Carbon offsetting can be complicated and not all offsetting is equal, but there is a danger that due to some negative stories that we totally dismiss all carbon offsets as something to avoid, yet it is a fundamental part of achieving carbon net-zero.
Let’s start with a definition Carbon offsetting as defined by Oxford Dictionary
“Carbon Offset: a way for a company or person to reduce the level of carbon dioxide for which they are responsible by paying money to a company that works to reduce the total amount produced in the world, for example by planting trees”
1. Carbon Offsets are fundamental to the Holy Trinity of Achieving Net-Zero
In the Guardian Mark Carney, the former governor of the Bank of England and envoy to the Cop26 climate talks, said: “[Carbon offsets] could provide a modest but meaningful contribution to the 1.5C goal. Carbon offsets have many benefits. They are complementary, first and foremost to companies’ efforts to cut greenhouse gas emissions – companies must focus on absolute emissions reductions. Carbon offsets can be catalytic, used to fund projects that would otherwise not be funded, such as new technologies.”
2. Offsetting is Not Greenwashing
There is a suggestion within the climate community that offsetting schemes are not really helping the climate crisis, and are instead a form of greenwashing, meaning that companies are reducing their investments in them. But this is not the truth, carbon offsets are extremely beneficial to our environment and should not be dismissed.
3. Carbon Offsets Give Businesses Sustainable Choices
There are a variety of carbon offset programs that can be invested in as a way of balancing their carbon footprint, for example renewable energy schemes or reforestation organisations.
Absorb or pull carbon out of the atmosphere:-
1. reforestation, peatland restoration, mangrove restoration
2. direct air capture
Reduce emissions by preventing release by other more harmful activities:-
1. renewable energy projects; solar, wind
2. household devices; cookstoves
3. waste management
4. forestry loss, forest preservation
4. Carbon Offsets are Verified and Regulated
There are standards of verification for carbon offset schemes, with the major ones being:
(a) Verified Carbon Standard: (Also known as Verra) non-profit organisation which develops and produces standards in voluntary carbon offsetting of greenhouse gases.
(b) Gold Standard: The Gold Standard is a not-for-profit organisation based in Geneva which sets requirements for designing carbon offset projects to ensure maximum effectiveness in line with UN Sustainable Development Goals (SDGs).
(c) Quality Assurance Standard: (QAS) independently audits carbon offset products and programs against the highest standards world-wide.
5. They encourage long term change
The carbon offsetting schemes involve behavioural changes that can be used in the future to benefit the planet for many years to come. For example, tree planting and reforestation schemes train locals in these communities on sustainable farming techniques and forest management. These skills can be used for years, retaught and passed down generations, meaning that offsetting carbon emissions can continue in the future.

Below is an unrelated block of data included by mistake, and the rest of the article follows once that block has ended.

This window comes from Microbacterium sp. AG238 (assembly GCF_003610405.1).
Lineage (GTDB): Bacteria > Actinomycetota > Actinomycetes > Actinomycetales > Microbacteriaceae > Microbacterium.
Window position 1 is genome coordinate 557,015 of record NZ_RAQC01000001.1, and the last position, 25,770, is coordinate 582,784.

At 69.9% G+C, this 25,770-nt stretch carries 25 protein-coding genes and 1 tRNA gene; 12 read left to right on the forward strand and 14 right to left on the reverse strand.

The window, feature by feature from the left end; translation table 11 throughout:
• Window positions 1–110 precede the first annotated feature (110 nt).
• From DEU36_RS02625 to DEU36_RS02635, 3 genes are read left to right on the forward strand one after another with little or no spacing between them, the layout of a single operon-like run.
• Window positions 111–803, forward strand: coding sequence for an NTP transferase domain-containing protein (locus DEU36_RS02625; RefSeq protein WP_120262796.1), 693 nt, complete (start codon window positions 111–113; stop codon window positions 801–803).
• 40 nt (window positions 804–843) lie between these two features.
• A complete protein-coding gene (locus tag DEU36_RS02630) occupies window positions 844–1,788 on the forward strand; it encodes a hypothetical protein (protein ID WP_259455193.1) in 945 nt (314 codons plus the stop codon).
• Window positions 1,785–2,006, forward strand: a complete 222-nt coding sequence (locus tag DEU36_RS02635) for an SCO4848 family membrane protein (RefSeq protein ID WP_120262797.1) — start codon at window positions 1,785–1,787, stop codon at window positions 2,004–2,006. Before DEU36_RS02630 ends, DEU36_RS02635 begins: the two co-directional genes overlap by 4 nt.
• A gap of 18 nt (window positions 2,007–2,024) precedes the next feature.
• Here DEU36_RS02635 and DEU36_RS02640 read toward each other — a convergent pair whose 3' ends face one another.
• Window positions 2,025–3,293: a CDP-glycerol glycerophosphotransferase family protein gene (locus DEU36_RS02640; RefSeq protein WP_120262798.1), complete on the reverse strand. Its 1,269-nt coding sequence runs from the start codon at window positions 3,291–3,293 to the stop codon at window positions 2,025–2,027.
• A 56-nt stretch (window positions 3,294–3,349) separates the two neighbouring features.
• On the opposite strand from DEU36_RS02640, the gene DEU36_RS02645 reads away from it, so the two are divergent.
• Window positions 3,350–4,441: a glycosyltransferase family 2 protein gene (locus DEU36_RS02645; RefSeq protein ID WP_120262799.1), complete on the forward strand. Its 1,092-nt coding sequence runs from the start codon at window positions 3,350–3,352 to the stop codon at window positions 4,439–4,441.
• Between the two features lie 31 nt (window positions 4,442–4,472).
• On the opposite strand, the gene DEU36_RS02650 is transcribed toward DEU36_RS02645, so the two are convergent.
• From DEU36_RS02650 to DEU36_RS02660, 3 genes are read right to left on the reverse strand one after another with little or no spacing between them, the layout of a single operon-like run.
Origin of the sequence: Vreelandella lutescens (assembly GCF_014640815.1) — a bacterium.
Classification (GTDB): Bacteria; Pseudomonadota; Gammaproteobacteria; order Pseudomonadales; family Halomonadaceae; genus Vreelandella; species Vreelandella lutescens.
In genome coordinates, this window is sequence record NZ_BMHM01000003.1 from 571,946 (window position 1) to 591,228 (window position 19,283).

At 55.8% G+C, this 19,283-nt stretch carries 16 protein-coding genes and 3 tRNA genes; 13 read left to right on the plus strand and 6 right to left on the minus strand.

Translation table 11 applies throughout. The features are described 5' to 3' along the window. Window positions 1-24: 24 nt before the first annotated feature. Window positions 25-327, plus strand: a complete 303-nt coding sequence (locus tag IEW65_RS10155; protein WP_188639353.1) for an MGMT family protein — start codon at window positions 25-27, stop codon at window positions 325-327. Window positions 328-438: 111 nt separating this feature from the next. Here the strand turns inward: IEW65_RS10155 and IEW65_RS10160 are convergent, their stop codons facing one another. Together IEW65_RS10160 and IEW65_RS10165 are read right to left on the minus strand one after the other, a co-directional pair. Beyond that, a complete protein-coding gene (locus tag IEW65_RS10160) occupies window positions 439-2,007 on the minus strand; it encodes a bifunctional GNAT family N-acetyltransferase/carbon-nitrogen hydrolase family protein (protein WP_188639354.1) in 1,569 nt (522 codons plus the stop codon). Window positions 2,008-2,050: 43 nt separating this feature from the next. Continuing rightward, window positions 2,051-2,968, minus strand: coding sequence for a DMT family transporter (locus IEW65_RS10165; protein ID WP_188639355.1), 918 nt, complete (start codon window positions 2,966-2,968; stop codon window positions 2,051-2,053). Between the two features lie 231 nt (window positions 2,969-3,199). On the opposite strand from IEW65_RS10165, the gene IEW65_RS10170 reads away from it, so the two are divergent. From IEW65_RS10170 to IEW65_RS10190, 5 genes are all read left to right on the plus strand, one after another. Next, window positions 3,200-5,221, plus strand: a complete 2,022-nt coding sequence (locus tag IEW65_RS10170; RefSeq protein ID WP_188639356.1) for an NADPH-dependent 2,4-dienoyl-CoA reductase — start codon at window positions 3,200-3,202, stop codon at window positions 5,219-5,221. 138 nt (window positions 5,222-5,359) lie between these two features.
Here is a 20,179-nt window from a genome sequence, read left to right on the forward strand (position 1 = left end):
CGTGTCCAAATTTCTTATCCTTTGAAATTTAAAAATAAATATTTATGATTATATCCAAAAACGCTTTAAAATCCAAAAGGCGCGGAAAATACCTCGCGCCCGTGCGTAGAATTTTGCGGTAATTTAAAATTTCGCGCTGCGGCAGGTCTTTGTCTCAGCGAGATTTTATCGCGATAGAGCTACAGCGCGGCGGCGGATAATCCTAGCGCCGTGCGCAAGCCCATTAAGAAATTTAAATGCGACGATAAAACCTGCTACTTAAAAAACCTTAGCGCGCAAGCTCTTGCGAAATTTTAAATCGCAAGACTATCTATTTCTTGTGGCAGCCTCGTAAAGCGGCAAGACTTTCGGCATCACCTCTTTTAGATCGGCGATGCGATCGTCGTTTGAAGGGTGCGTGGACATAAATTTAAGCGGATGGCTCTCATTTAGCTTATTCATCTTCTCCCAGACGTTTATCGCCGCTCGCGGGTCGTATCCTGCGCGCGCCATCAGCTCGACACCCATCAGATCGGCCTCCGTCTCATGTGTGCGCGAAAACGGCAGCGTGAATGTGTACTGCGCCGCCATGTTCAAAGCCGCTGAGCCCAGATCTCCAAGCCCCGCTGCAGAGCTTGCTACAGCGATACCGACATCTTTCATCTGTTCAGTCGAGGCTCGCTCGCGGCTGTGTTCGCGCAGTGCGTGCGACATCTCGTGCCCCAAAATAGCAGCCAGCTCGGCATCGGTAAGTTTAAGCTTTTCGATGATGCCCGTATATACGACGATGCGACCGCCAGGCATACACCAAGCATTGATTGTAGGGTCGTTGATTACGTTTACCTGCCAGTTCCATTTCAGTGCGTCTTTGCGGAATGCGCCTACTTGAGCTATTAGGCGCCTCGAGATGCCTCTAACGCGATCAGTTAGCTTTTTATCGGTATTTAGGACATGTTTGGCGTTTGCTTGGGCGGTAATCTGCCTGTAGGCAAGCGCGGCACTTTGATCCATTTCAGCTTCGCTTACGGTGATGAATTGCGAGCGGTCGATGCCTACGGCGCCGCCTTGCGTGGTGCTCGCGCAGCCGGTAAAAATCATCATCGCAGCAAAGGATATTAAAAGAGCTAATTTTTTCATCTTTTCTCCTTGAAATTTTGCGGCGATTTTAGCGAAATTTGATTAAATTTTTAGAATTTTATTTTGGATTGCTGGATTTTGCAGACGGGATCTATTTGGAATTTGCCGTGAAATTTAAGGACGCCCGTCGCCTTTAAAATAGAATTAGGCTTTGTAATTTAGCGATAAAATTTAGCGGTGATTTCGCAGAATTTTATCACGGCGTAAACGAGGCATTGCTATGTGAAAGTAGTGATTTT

Tree planting with Eden Reforestation
6. Supporting Poorest Regions in the World
Many of the carbon offset projects help protect and restore not only the most devastated regions of the world, they also support the poorest and most vulnerable and developing communities. Whether that’s helping switch to cookstoves, replanting forests, or switching to more sustainable energy sources. They also provide those struggling with poverty jobs by hiring them or reforest or transport waste.
7. Triple Bottom Line
Focusing on the triple bottom line of people, planet and profit has been proven to drive exponential growth for businesses. With 81% of consumers preferring to buy from sustainable businesses with 4 of 5 people describing themselves as likely to choose a brand with a positive approach to sustainability. The world's largest companies such as Netflix are purchasing millions in carbon credits to ensure that their film production is helping save the planet, not destroy it.
Buying carbon credits is an easy and affordable option
8. Starting the race to net-zero with offsetting is affordable
Short term we need to lean into carbon offsetting, whilst we begin to focus on delivering avoidance and reduction, but the cost of around £12.00 per tonne for an offset, is a credible and inexpensive way to start that journey and to ensure that your business is doing what it can for the planet.
9. Offsetting is buying us time to tackle climate change
Carbon offsets alone are not enough to save our planet from climate change and we still need to focus on reducing greenhouse gas emissions in the first place, they are still an effective method in slowing the climate crisis, that gives us some time to restore ecosystems and protect our wildlife. It allows us to come up with large-scale ways to remove carbon from our atmosphere and to come up with large-scale alternatives to carbon.
We need time to save the wildlife that is suffering from our negative carbon habits
10. It builds organisation awareness for climate change
By actively participating in offsetting, you are joining in with thousands of other businesses who believe that urgent action needs to be taken to save our planet, the more companies that join this fight the more attention is brought to the issue. This will hopefully lead to more people joining in on minimising carbon emissions.
Driving staff engagement and making the journey to net-zero more inclusive is the only way to truly change behaviour and to make us more environmentally accountable.
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